Twenty-first birthdays are a time for revelry (and usually for drinking unadvised amounts of low-quality alcohol), a time to mark a transition into adulthood.
[IMGCAP(1)]And although Heard on the Hill is marking 21 years of providing Capitol Hill readers with a dose of gossipy fun and the occasional scandal, we’re certain that HOH will never lose its youthful spirit.
HOH, by nature, is forever young.
In fact, it takes a certain amount of juvenile humor to appreciate the foibles that make the column a must-read.
The fact is, no matter how solemn or how old they are, people love to gossip. We know that because HOH is often the best-read part of the paper, even when there’s no shortage of very serious work afoot in Congress. When there are headlines of economic catastrophe and political warfare, our readers — some of the most important and powerful people in the world — have to react. And we know that we’re all gossipers at heart by the army of tipsters who, over the years, have delighted in spilling stories of bar fights and wardrobe malfunctions, celebrity sightings and overheard conversations.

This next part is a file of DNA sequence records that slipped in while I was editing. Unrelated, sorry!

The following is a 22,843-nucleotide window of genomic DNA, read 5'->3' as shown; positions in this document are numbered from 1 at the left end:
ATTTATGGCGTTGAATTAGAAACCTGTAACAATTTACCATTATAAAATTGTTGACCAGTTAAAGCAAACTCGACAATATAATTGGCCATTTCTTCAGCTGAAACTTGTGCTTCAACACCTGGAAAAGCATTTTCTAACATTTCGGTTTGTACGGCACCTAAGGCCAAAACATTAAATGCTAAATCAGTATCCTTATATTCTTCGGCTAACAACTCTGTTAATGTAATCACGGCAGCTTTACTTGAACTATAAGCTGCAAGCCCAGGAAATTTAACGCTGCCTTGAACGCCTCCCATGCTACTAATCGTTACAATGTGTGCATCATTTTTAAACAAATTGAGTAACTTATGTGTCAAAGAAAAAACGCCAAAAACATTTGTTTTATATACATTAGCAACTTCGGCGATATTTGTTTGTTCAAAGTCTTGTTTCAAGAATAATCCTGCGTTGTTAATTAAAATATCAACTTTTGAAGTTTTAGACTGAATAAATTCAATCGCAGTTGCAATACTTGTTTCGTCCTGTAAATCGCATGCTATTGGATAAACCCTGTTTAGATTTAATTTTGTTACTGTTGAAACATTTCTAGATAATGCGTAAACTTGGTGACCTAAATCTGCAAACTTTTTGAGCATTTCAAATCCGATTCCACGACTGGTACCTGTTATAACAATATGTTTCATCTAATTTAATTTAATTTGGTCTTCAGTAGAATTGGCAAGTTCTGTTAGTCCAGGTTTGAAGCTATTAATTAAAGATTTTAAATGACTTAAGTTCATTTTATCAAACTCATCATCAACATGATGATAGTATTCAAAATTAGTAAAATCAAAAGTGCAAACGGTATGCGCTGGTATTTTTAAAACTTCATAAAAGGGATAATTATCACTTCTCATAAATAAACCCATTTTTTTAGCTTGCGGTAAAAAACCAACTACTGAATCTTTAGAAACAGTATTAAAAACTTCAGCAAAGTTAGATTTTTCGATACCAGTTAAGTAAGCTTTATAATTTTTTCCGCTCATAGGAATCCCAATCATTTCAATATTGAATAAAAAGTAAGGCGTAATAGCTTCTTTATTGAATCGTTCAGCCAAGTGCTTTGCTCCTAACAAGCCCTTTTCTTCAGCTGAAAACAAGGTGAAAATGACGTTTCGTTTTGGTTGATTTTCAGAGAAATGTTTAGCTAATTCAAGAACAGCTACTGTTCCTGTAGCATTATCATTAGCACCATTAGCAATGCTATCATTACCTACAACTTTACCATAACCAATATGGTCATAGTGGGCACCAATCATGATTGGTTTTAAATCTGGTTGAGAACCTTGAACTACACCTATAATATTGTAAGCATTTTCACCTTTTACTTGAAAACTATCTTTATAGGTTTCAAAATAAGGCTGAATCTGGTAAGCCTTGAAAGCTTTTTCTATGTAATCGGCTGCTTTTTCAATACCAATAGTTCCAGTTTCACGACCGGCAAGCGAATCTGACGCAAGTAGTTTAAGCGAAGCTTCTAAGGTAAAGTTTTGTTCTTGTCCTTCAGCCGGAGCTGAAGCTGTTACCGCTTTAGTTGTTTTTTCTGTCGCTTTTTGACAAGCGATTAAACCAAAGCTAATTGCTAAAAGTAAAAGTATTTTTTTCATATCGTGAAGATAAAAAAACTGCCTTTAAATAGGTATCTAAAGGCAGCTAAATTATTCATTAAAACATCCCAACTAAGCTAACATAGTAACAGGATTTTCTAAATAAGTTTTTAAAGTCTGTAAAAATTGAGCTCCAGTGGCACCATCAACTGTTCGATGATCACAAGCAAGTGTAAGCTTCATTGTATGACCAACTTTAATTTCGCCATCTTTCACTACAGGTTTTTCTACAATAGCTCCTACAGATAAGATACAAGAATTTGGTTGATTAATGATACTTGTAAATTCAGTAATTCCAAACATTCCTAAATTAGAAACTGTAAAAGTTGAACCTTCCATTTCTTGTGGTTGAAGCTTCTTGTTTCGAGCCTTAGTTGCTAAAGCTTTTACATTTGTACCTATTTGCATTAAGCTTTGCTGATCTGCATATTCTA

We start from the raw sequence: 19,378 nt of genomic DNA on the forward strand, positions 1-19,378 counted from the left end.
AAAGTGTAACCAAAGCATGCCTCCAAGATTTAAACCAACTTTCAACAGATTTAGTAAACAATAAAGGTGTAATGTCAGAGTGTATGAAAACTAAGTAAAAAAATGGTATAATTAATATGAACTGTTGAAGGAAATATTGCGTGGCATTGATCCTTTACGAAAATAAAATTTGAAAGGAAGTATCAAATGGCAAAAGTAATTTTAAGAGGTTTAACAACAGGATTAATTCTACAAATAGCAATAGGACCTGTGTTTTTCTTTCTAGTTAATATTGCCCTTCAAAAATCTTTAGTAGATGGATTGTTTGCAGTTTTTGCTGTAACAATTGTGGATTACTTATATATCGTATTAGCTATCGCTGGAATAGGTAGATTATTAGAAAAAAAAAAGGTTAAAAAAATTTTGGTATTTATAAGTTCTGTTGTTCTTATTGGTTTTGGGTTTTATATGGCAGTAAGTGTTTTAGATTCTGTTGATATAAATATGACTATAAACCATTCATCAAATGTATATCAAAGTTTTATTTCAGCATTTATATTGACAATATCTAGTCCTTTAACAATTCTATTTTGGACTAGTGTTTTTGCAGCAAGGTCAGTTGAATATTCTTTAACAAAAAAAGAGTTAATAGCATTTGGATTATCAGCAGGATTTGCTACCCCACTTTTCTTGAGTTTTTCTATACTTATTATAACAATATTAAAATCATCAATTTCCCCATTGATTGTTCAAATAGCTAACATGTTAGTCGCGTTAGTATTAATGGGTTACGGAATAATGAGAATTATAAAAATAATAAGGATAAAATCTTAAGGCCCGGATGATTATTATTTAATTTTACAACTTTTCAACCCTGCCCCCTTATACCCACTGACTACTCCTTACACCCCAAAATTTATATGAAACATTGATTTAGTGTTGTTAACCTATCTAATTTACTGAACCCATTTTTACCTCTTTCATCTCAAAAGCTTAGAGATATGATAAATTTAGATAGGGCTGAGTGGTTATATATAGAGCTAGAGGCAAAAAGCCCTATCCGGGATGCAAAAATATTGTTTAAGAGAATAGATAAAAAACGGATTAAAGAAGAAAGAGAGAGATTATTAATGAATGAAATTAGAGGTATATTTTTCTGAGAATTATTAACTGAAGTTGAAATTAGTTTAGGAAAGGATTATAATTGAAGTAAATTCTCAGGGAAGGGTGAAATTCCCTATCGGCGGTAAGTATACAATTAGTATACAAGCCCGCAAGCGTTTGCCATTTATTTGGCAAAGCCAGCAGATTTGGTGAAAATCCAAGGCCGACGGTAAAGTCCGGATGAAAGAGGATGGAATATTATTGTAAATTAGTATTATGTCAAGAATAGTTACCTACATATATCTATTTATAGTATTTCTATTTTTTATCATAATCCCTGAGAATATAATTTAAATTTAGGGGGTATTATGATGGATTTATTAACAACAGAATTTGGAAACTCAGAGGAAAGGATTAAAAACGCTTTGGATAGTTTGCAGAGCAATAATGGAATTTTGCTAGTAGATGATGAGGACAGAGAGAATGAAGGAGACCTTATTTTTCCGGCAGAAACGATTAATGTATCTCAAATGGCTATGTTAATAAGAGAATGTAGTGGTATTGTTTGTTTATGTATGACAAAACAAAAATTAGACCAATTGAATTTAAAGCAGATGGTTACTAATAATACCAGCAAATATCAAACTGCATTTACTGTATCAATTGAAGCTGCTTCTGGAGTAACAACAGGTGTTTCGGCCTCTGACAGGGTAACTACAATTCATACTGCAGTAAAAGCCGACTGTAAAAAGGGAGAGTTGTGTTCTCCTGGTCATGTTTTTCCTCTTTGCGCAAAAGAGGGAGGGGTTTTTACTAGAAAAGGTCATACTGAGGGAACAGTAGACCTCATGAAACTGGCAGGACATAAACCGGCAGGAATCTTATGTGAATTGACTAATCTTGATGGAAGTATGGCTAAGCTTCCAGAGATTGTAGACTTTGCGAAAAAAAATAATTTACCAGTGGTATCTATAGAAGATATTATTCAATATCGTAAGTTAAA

We will never stop marveling when some of the most brilliant minds, the most diligent public servants and the most serious of policy wonks relish describing to HOH the most superficial and petty offenses of Capitol Hill’s denizens. This always makes for fantastic HOH fodder.
Sometimes, they’re ratting out political enemies or venting frustrations. But mostly, they are simply engaging in some of the most basic impulses: to laugh and to connect with others who will share the joke.
To butcher a quote by Alexander Pope: To err is human, to gossip about it is divine.
HOH debuted in 1988, when our first president named Bush was taking office and the sex scandal du jour involved Gary Hart.
Since then, the column has grown with the newspaper. In 1988, Roll Call published once a week and sometimes read like a scrappy community newspaper. Now, we have four editions a week when Congress is in session, and the sleeker look and feel of the large news organization that we’ve become. The column has two full-time writers instead of one part-timer.
Despite the evolution, much about HOH has remained remarkably unchanged. The cast of characters and the pop-culture references are different, but what was fun and funny in 1988 still titillates today.
We like to think of HOH as that little black dress that never goes out of style. Like our urge to gossip, it’s timeless.
And no matter what our birthday, whether it’s 21 or 101, we’ll never look — or act — our age. We promise.